February 16, 2014

An Epidemic of Misconduct, continued

It is impossible to talk about civil rights and police misconduct, without also talking about prosecutorial misconduct and the chronic violations of Brady v. Maryland. This is really just a brief primer on the issue, which is complex and requires substantial time and space to properly discuss. In sum, our constitution mandates that police inform prosecutors with Brady material, meaning evidence that may impeach the prosecution's witnesses or otherwise support a criminal defendant's claim of innocence. It is also incumbent on prosecutors to immediately disclose that evidence, or any other exculpatory evidence they are aware of. Far too often, however, these rules are ignored, often without consequence.  

This is a serious problem, and one that will likely be mentioned here time and again. As set out in two separate posts on the Lumer & Neville website, the Chief Judge of the Ninth Circuit called his brethren to task for enabling the chronic disregard of Brady, which was followed by a New York Times editorial echoing Judge Kozinski's lament.
We previously blogged about how Alex Kozinksi, the Chief Judge of the United States Court of Appeals for the Ninth Circuit, had warned about an "epidemic" of prosecutorial misconduct. It is good to see the New York Times, however belatedly, take notice of this important issue, and echo our concerns. Immune from lawsuits and free from daily scrutiny, line prosecutors are responsible for putting their obligation to serve justice and the constitution ahead of their office's (and their own) need to win. But the pressure to deliver convictions is powerful indeed, and can easily lead prosecutors to withhold evidence from criminal defendants that might help those defendants avoid a conviction. Courts are the only institution that can hold prosecutors accountable when they choose "winning" over justice or the constitution. It is critical that judges do so, even when that means punishing prosecutors to "make them care" about upholding their constitutional obligations.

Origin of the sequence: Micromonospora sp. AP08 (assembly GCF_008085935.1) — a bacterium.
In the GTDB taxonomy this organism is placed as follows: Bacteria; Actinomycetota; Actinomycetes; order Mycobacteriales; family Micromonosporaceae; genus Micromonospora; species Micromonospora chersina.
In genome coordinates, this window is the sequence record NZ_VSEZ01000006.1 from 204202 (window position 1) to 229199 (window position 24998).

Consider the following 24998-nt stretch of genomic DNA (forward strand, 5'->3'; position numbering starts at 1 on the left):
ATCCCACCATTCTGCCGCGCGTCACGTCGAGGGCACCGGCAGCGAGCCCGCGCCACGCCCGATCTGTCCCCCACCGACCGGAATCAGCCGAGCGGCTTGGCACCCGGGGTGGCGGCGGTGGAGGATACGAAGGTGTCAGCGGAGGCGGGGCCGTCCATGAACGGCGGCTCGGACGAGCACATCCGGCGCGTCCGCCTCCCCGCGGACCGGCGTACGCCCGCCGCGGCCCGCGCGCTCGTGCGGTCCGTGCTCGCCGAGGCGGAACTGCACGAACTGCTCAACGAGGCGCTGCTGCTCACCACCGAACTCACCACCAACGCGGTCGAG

Our post concerning the opinion is here, and the post on the NYT editorial is here

I have seen anonymous police officers complain on blogs that they are scapegoated for "creative writing" when it comes to justifying searches and arrest, even when that sort of fabrication is encouraged by prosecutors. I have no doubt that this sort of nudging and winking occurs on a regular basis, and that this casual approach to basic constitutional safeguards is a major cause of malicious prosecutions and wrongful convictions. A tip of the hat to Judge Kozinski for calling out his fellow jurists for not doing more to enforce Brady, and a hearty catcall to his colleagues on the Ninth Circuit for leaving the backdoor open for those prosecutors who choose to ignore the law.

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